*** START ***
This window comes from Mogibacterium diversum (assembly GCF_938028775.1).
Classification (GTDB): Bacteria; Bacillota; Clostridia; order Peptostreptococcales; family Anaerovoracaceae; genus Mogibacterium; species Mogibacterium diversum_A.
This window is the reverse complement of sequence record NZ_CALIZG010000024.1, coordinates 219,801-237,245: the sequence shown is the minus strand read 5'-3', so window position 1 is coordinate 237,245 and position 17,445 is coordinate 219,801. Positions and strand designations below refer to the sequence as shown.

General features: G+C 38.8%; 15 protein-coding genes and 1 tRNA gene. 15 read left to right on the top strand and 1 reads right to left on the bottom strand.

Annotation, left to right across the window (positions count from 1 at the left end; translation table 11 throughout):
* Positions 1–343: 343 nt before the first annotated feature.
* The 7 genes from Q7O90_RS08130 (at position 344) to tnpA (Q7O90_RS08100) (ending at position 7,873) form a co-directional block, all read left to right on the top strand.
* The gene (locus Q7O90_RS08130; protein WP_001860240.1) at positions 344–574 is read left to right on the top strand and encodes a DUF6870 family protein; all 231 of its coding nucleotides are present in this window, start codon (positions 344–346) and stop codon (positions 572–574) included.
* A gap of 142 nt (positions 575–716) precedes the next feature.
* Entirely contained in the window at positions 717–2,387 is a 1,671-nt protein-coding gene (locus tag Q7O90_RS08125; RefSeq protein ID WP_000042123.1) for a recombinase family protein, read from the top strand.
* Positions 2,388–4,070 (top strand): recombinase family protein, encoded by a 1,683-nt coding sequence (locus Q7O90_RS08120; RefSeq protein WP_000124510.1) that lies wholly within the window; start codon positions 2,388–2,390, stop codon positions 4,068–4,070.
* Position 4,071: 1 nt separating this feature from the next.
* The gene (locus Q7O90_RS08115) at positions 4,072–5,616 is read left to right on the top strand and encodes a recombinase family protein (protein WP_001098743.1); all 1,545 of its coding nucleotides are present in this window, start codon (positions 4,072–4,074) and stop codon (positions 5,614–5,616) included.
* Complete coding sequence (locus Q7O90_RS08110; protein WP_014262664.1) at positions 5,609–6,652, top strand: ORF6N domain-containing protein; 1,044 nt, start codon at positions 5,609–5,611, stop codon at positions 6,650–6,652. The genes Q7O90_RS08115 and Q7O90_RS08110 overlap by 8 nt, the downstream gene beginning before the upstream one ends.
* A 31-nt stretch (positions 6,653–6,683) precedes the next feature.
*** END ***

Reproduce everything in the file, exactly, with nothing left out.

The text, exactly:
This window comes from Mogibacterium diversum (assembly GCF_938028775.1).
Classification (GTDB): Bacteria; Bacillota; Clostridia; order Peptostreptococcales; family Anaerovoracaceae; genus Mogibacterium; species Mogibacterium diversum_A.
This window is the reverse complement of sequence record NZ_CALIZG010000024.1, coordinates 219,801-237,245: the sequence shown is the minus strand read 5'-3', so window position 1 is coordinate 237,245 and position 17,445 is coordinate 219,801. Positions and strand designations below refer to the sequence as shown.

General features: G+C 38.8%; 15 protein-coding genes and 1 tRNA gene. 15 read left to right on the top strand and 1 reads right to left on the bottom strand.

Annotation, left to right across the window (positions count from 1 at the left end; translation table 11 throughout):
* Positions 1–343: 343 nt before the first annotated feature.
* The 7 genes from Q7O90_RS08130 (at position 344) to tnpA (Q7O90_RS08100) (ending at position 7,873) form a co-directional block, all read left to right on the top strand.
* The gene (locus Q7O90_RS08130; protein WP_001860240.1) at positions 344–574 is read left to right on the top strand and encodes a DUF6870 family protein; all 231 of its coding nucleotides are present in this window, start codon (positions 344–346) and stop codon (positions 572–574) included.
* A gap of 142 nt (positions 575–716) precedes the next feature.
* Entirely contained in the window at positions 717–2,387 is a 1,671-nt protein-coding gene (locus tag Q7O90_RS08125; RefSeq protein ID WP_000042123.1) for a recombinase family protein, read from the top strand.
* Positions 2,388–4,070 (top strand): recombinase family protein, encoded by a 1,683-nt coding sequence (locus Q7O90_RS08120; RefSeq protein WP_000124510.1) that lies wholly within the window; start codon positions 2,388–2,390, stop codon positions 4,068–4,070.
* Position 4,071: 1 nt separating this feature from the next.
* The gene (locus Q7O90_RS08115) at positions 4,072–5,616 is read left to right on the top strand and encodes a recombinase family protein (protein WP_001098743.1); all 1,545 of its coding nucleotides are present in this window, start codon (positions 4,072–4,074) and stop codon (positions 5,614–5,616) included.
* Complete coding sequence (locus Q7O90_RS08110; protein WP_014262664.1) at positions 5,609–6,652, top strand: ORF6N domain-containing protein; 1,044 nt, start codon at positions 5,609–5,611, stop codon at positions 6,650–6,652. The genes Q7O90_RS08115 and Q7O90_RS08110 overlap by 8 nt, the downstream gene beginning before the upstream one ends.
* A 31-nt stretch (positions 6,653–6,683) precedes the next feature.